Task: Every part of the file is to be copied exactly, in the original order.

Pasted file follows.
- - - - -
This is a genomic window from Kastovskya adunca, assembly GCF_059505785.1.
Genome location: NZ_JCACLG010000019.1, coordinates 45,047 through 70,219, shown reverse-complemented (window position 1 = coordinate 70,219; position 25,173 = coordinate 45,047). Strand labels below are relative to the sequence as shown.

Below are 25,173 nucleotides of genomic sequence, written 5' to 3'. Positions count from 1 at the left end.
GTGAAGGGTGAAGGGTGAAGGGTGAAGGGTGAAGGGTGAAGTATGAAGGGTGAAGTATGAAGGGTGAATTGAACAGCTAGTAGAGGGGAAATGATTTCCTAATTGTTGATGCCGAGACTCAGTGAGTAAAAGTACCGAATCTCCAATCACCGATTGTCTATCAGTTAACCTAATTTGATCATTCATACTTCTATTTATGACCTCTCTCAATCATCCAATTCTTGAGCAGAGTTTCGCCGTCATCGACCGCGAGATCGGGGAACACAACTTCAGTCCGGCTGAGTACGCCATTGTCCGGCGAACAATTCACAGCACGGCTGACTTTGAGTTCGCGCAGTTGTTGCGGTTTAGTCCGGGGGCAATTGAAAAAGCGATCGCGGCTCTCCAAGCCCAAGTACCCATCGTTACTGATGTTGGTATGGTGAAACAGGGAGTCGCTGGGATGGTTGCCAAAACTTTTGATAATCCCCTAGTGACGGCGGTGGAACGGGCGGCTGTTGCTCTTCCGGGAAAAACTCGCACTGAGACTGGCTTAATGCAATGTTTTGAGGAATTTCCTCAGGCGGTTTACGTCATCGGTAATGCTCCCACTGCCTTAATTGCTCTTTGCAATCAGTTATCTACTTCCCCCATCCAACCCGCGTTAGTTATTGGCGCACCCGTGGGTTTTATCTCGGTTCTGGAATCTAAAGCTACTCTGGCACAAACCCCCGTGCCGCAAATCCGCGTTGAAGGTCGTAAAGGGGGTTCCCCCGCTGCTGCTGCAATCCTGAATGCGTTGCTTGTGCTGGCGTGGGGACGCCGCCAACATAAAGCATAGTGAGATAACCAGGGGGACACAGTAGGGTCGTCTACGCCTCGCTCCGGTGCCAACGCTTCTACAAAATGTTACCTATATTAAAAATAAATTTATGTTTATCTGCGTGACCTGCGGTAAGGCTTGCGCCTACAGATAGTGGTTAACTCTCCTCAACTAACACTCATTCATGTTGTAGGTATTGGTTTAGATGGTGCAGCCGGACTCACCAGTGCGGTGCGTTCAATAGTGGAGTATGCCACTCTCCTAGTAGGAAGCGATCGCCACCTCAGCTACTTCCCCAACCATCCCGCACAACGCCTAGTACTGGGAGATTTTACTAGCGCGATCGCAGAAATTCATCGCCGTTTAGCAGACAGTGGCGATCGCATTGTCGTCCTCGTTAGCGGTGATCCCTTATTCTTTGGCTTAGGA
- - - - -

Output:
This is a genomic window from Kastovskya adunca, assembly GCF_059505785.1.
Genome location: NZ_JCACLG010000019.1, coordinates 45,047 through 70,219, shown reverse-complemented (window position 1 = coordinate 70,219; position 25,173 = coordinate 45,047). Strand labels below are relative to the sequence as shown.

Below are 25,173 nucleotides of genomic sequence, written 5' to 3'. Positions count from 1 at the left end.
GTGAAGGGTGAAGGGTGAAGGGTGAAGGGTGAAGGGTGAAGTATGAAGGGTGAAGTATGAAGGGTGAATTGAACAGCTAGTAGAGGGGAAATGATTTCCTAATTGTTGATGCCGAGACTCAGTGAGTAAAAGTACCGAATCTCCAATCACCGATTGTCTATCAGTTAACCTAATTTGATCATTCATACTTCTATTTATGACCTCTCTCAATCATCCAATTCTTGAGCAGAGTTTCGCCGTCATCGACCGCGAGATCGGGGAACACAACTTCAGTCCGGCTGAGTACGCCATTGTCCGGCGAACAATTCACAGCACGGCTGACTTTGAGTTCGCGCAGTTGTTGCGGTTTAGTCCGGGGGCAATTGAAAAAGCGATCGCGGCTCTCCAAGCCCAAGTACCCATCGTTACTGATGTTGGTATGGTGAAACAGGGAGTCGCTGGGATGGTTGCCAAAACTTTTGATAATCCCCTAGTGACGGCGGTGGAACGGGCGGCTGTTGCTCTTCCGGGAAAAACTCGCACTGAGACTGGCTTAATGCAATGTTTTGAGGAATTTCCTCAGGCGGTTTACGTCATCGGTAATGCTCCCACTGCCTTAATTGCTCTTTGCAATCAGTTATCTACTTCCCCCATCCAACCCGCGTTAGTTATTGGCGCACCCGTGGGTTTTATCTCGGTTCTGGAATCTAAAGCTACTCTGGCACAAACCCCCGTGCCGCAAATCCGCGTTGAAGGTCGTAAAGGGGGTTCCCCCGCTGCTGCTGCAATCCTGAATGCGTTGCTTGTGCTGGCGTGGGGACGCCGCCAACATAAAGCATAGTGAGATAACCAGGGGGACACAGTAGGGTCGTCTACGCCTCGCTCCGGTGCCAACGCTTCTACAAAATGTTACCTATATTAAAAATAAATTTATGTTTATCTGCGTGACCTGCGGTAAGGCTTGCGCCTACAGATAGTGGTTAACTCTCCTCAACTAACACTCATTCATGTTGTAGGTATTGGTTTAGATGGTGCAGCCGGACTCACCAGTGCGGTGCGTTCAATAGTGGAGTATGCCACTCTCCTAGTAGGAAGCGATCGCCACCTCAGCTACTTCCCCAACCATCCCGCACAACGCCTAGTACTGGGAGATTTTACTAGCGCGATCGCAGAAATTCATCGCCGTTTAGCAGACAGTGGCGATCGCATTGTCGTCCTCGTTAGCGGTGATCCCTTATTCTTTGGCTTAGGA